Check out photos from the 2022 New Orleans Saints Hall of Fame induction ceremony on Friday, Oct. 28, 2022. Saints legends Fred McAfee and Devery Henderson join the Saints Hall of Fame as Kevin Mangum receives the Joe Gemelli "Fleur de Lis" award for his vast contributions to the Saints organization.
By Grace Ostendorf, special to NewOrleansSaints.com
It was an emotional afternoon at Jefferson-Orleans North in Metairie as the New Orleans Saints kicked off their alumni weekend with the 33rd annual Induction luncheon, where the three members of the 2022 Saints Hall of Fame class were recognized. The trio - former wide receiver Devery Henderson, former running back, special teams aficionado, and current Vice President of Player Engagement Fred McAfee, and current athletic trainer, going on 42 seasons, Kevin Mangum - are the epitome of hard work and dedication, and all played a key role in New Orleans capturing the Super Bowl XLIV title.
First to be honored was Mangum, the recipient of the Joe Gemelli "Fleur de Lis" Award, which honors an individual who has contributed endless time, love, and devotion for the betterment of the Saints. Mangum has been an athletic trainer for the Saints since 1981, though as former Saints athletic trainer Dean Kleinschmidt tells the story, he has really been with New Orleans for longer than his biography lets on.
"The bio does not include his years in high school, when he would drive from his hometown Tylertown, Mississippi, to the old Saints facility on Thanksgiving morning, the only day he had off, to meet me in the parking lot to help, learn, prepare, and observe how we did things," Kleinschmidt recalled in his presenter speech. He went on to tell the story of how Mangum continued throughout his high school years and into his college days, where he interned during training camp every year and drove from the University of Southern Mississippi every Sunday to help prepare the team for games.
Since being with the Saints, Mangum has worked with 10 head coaches, 154 assistant coaches, and about 1,100 players, six of whom have been inducted into the Pro Football Hall of Fame and others who have won the NFL Comeback Player of the Year Award.
"This award is not something I've done myself," Mangum noted, as he thanked all the people he has worked with, as well as his family. "We traveled so many roads together and many of those roads had not been paved, but we survived together."
Following the presentation of the Joe Gemelli Award, it was time to roll back the highlight tapes of Henderson, a Louisiana native. A former standout wide receiver known for his lightning-fast speed, Henderson was drafted in the second round of the 2004 NFL draft and played nine seasons for the Saints, recording nearly 4,400 yards and 20 touchdowns while averaging 17.9 yards per reception, the best in franchise history.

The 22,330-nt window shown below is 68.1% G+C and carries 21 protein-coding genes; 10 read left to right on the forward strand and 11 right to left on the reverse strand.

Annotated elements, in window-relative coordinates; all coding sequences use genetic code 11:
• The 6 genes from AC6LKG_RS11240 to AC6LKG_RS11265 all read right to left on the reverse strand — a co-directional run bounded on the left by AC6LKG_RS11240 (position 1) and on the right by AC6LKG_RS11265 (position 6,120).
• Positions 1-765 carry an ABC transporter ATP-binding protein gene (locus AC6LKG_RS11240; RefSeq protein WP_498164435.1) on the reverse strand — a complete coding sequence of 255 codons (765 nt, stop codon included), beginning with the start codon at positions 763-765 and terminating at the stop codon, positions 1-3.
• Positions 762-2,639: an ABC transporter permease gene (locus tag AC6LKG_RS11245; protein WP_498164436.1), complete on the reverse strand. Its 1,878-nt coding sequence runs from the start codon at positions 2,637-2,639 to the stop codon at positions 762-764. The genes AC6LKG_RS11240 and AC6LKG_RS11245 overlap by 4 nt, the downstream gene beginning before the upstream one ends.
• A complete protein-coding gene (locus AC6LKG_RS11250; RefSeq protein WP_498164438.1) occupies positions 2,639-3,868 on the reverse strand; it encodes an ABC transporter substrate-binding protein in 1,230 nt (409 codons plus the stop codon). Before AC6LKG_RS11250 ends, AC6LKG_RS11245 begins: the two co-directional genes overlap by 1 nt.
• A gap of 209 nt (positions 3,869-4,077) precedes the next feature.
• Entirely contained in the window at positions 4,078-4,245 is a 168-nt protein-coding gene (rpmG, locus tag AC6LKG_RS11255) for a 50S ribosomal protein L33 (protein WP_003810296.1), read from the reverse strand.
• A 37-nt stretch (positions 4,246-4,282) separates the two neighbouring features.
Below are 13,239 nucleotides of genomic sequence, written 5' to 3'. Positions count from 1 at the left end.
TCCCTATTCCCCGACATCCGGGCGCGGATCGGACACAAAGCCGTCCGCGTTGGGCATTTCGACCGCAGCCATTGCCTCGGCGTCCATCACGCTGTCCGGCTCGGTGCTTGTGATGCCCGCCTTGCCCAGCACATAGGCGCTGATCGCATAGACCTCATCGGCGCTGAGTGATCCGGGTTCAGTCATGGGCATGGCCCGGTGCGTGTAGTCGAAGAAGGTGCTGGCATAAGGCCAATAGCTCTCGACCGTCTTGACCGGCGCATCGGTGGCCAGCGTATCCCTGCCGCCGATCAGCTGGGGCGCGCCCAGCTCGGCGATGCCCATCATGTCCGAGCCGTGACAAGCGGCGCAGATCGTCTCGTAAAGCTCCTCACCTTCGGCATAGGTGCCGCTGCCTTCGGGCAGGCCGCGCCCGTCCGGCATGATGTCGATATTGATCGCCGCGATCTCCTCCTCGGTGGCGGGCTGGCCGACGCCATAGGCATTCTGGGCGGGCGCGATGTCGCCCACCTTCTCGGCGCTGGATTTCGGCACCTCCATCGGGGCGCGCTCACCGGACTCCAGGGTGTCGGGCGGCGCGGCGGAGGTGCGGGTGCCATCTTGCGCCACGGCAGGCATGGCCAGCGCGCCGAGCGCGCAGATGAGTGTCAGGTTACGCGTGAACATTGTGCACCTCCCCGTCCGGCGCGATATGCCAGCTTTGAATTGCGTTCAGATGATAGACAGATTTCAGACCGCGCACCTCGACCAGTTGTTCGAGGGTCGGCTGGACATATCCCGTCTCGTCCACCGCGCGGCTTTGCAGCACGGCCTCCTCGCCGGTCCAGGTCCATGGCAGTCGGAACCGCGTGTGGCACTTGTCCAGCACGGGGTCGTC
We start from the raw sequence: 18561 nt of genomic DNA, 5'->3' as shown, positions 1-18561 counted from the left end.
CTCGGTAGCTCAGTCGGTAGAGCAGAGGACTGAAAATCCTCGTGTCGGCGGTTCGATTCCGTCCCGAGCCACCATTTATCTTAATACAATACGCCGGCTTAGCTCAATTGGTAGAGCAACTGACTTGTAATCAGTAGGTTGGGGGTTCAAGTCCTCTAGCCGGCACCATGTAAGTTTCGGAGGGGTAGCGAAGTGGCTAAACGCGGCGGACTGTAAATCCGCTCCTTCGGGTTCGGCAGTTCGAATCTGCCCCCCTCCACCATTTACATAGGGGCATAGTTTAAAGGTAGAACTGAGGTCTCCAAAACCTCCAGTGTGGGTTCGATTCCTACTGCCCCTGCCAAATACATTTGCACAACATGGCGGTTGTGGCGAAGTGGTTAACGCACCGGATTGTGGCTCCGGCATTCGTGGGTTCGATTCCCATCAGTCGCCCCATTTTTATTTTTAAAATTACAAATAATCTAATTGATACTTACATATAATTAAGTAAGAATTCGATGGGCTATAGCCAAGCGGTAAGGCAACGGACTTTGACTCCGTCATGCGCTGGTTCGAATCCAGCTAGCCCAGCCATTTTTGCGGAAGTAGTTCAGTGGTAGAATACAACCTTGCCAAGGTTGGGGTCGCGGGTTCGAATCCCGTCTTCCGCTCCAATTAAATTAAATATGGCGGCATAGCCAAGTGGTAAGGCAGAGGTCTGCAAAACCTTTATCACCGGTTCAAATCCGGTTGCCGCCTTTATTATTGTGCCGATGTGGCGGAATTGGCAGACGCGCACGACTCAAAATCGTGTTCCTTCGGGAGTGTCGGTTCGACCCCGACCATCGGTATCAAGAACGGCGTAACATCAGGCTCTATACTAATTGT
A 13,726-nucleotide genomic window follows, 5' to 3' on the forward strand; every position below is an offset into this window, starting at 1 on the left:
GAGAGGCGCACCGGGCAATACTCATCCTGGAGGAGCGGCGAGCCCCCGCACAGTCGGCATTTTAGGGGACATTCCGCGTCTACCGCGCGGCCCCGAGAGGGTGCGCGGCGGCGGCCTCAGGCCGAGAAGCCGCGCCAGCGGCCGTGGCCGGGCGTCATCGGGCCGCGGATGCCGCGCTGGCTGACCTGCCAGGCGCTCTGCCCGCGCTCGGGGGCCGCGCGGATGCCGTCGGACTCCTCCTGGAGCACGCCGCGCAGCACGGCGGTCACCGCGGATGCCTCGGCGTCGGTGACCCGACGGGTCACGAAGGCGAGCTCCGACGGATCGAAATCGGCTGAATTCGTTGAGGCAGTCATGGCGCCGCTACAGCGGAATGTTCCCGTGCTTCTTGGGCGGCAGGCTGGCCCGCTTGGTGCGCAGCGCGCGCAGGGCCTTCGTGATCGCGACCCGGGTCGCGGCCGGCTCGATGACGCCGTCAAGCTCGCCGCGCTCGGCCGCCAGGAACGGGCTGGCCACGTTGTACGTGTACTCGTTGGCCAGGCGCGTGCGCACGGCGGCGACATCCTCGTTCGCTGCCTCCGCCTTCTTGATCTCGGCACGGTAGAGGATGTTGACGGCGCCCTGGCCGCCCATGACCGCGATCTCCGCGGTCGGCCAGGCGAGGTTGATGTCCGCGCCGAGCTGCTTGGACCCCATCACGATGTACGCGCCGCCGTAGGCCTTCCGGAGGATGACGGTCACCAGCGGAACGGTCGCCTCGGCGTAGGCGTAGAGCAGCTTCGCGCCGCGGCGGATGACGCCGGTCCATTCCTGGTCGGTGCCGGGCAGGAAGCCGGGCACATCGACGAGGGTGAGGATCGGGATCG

While these statistics tell a story of a well-trained receiver, Henderson was only converted to wide receiver right before the first game of his junior year at LSU. With no coaching and limited knowledge of the position, he managed to get noticed by the Saints at LSU's Pro Day after running a blazing 4.36 40-yard dash. He quickly made a name for himself and made historical plays such as the double reverse deemed the "Superdome Special" in the 2006 re-opening of the Superdome.
"It's been an honor to represent this state, my hometown," the Opelousas native said in his induction speech. "The whole community was really supportive and gave me the courage to represent them in the right way. I wouldn't be up here without my experiences there."
The final person to be inducted at the luncheon was McAfee, a former running back and one of the top special teams players of his era. A product of Division II Mississippi College, McAfee set multiple records at his alma mater before being drafted in the sixth round of the 1991 NFL Draft. He made an impact right away, leading the Saints in rushing as a rookie in 1991, when New Orleans captured its first division title.
McAfee went on to have a 16-year playing career in the NFL, spending 10 seasons in New Orleans over two stints. He was a force to be reckoned with on special teams, totaling 210 career stops on coverage units, two forced fumbles, six fumble recoveries and one blocked punt recovery, in addition to receiving a nomination to the Pro Bowl in 2002. McAfee was also an asset at running back, tallying 304 career carries for 1,272 yards and eight touchdowns, as well as 35 receptions for 211 yards.
But in 2006, McAfee's position with the Saints would drastically change as he ran into Executive Vice President/General Mickey Loomis at a gas station in Madison, Miss. McAfee had previously been offered a job in player engagement, but was told to take his time in deciding on the position.
"That was a sign to me, seeing him at that gas station," McAfee recalled during his induction speech. That day, he officially retired as a Saint and started his new position in player engagement, a role he has been in ever since allowing him to contribute to each of New Orleans nine division titles, as well as the Super Bowl XLIV title.
The role is a fitting one, as McAfee had set an example for and been a mentor to younger players who have come through New Orleans long before being named to his current position. "I always called him my big brother on the field because he took me and made me the guy that I am today on the football field," said former wide receiver Michael Lewis, who played with McAfee in New Orleans from 2002-2006.
All three will be honored in a pre-game ceremony prior to a noon kickoff against the Las Vegas Raiders on Sunday at the Caesars Superdome.